Sisi is being mocked on Twitter for asking Egyptians to donate money every day to the state

Published February 25th, 2016 - 09:29 GMT
Sisi asked citizens to give one Egyptian pound to a government fund on a daily basis via text message. (AFP/File)
Sisi asked citizens to give one Egyptian pound to a government fund on a daily basis via text message. (AFP/File)

Egypt’s president, Abdel Fattah el-Sisi, faced intense mockery this week after he gave a speech at a development conference. During the speech, he said that he would sell himself in order to help the country, which led to someone posting him for sale on eBay and receiving bids of over $100,000.

However this was not the only statement he made which was ridiculed.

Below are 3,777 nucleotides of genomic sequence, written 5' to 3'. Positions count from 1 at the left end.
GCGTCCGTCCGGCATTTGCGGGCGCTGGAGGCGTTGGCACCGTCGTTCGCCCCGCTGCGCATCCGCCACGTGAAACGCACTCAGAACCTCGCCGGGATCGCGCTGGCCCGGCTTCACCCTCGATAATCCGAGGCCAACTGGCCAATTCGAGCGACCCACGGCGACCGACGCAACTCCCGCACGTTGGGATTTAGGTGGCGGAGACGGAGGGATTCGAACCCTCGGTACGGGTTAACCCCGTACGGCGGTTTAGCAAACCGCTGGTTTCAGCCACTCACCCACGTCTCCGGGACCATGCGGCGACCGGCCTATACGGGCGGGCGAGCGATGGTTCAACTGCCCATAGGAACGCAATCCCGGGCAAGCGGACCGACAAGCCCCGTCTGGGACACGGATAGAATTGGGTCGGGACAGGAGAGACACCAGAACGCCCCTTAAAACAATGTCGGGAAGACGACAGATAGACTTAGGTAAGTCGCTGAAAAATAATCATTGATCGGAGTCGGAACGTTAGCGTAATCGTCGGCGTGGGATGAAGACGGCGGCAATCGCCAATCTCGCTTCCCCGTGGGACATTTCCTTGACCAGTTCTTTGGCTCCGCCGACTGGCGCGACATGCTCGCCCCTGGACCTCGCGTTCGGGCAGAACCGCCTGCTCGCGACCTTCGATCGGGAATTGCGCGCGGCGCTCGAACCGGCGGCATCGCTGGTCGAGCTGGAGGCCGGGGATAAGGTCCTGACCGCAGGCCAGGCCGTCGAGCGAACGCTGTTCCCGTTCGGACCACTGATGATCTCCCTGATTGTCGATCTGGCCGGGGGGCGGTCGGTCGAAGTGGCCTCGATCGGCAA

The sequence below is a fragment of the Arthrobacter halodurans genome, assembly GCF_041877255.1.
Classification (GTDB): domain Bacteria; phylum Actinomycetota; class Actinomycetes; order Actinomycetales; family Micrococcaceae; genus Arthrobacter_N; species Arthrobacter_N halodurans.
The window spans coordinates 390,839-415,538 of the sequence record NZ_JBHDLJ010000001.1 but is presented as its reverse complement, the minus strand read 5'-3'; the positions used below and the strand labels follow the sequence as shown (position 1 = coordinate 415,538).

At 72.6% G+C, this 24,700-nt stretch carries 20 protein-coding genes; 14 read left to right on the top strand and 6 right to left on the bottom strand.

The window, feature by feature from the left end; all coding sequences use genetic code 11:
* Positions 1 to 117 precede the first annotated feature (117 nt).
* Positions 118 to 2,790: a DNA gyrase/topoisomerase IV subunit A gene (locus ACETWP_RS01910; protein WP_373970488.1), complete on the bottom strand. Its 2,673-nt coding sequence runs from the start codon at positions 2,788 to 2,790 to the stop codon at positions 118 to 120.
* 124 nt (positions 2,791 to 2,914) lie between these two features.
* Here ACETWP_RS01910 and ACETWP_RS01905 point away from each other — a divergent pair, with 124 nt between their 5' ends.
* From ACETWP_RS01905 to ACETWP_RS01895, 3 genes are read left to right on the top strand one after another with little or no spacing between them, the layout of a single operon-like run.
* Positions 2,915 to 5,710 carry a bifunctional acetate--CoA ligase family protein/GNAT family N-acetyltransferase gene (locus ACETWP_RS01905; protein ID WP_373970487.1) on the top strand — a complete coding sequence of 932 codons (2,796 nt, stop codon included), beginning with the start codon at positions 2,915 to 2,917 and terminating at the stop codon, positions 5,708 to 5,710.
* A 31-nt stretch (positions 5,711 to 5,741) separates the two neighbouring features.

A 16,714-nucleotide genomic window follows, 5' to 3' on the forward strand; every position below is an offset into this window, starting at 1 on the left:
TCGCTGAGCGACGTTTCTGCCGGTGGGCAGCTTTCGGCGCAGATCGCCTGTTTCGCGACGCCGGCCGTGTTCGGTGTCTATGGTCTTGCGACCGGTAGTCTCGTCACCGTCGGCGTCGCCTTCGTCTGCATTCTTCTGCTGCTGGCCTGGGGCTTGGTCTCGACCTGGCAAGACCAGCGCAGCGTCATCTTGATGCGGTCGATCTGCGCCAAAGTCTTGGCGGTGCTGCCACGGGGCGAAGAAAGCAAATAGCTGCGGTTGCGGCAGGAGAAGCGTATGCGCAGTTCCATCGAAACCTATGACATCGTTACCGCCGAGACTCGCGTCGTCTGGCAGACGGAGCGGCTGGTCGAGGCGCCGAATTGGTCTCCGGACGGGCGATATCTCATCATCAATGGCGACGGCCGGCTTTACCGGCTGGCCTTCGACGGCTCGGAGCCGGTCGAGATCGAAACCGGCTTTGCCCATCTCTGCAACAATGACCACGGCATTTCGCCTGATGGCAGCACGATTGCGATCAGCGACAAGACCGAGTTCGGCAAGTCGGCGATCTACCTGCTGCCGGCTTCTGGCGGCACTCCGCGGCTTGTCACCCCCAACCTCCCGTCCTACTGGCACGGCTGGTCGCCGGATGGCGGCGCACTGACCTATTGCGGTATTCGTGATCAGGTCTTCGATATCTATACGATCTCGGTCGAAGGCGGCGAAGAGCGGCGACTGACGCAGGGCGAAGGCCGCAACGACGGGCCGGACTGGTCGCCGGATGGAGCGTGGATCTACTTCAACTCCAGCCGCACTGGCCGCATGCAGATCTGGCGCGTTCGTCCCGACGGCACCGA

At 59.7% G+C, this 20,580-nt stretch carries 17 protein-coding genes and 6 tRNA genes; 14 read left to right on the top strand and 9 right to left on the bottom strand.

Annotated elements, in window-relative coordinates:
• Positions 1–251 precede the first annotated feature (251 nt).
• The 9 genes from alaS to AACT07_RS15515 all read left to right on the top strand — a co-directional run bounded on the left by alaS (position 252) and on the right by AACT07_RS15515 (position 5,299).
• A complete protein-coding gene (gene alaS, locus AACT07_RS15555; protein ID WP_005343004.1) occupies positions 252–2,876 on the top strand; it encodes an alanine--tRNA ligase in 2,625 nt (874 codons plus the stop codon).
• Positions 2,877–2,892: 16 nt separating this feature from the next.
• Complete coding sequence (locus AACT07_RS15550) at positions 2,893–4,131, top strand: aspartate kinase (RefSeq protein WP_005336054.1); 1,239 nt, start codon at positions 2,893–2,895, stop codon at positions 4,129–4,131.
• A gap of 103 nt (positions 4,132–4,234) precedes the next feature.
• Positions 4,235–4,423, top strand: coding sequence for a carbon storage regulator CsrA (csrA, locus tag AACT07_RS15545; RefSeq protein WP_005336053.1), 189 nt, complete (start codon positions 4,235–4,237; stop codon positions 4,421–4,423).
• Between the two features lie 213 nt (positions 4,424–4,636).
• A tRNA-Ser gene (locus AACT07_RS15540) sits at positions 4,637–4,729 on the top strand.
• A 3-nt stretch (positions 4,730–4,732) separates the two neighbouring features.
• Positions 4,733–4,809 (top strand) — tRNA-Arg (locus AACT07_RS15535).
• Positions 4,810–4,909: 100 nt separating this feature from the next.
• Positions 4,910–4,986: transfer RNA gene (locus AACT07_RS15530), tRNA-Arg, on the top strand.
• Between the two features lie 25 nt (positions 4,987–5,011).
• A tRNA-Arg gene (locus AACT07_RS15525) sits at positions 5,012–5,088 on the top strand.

He also urged Egyptians to send one Egyptian pound ($0.13) per day (via text) to a state fund, known as the Long Live Egypt Fund (Tahya Misr), which was set up in 2014 to financially support the country.

“If 10 million Egyptians out of a total 90 million have mobile phones, they should send a one-pound message everyday, and then [the fund] would raise EGP 10 million a day, EGP 300 million a month, and EGP 4 billion a year,” he reportedly said.

This sparked a viral hashtag on Twitter, with many users mocking his request, and some even claiming that after sending the text they were charged five pounds and not one.

The hashtag, #صبح_علي_مصر_بجنيه roughly translates to "wake up and greet Egypt with a pound."

Donate a pound so we build a prison and jail you in it.

Donate a pound to increase the salaries of judges and police.

Donate a pound so we can buy weapons to attack you with.

And now we cure the state at the expense of the citizens.


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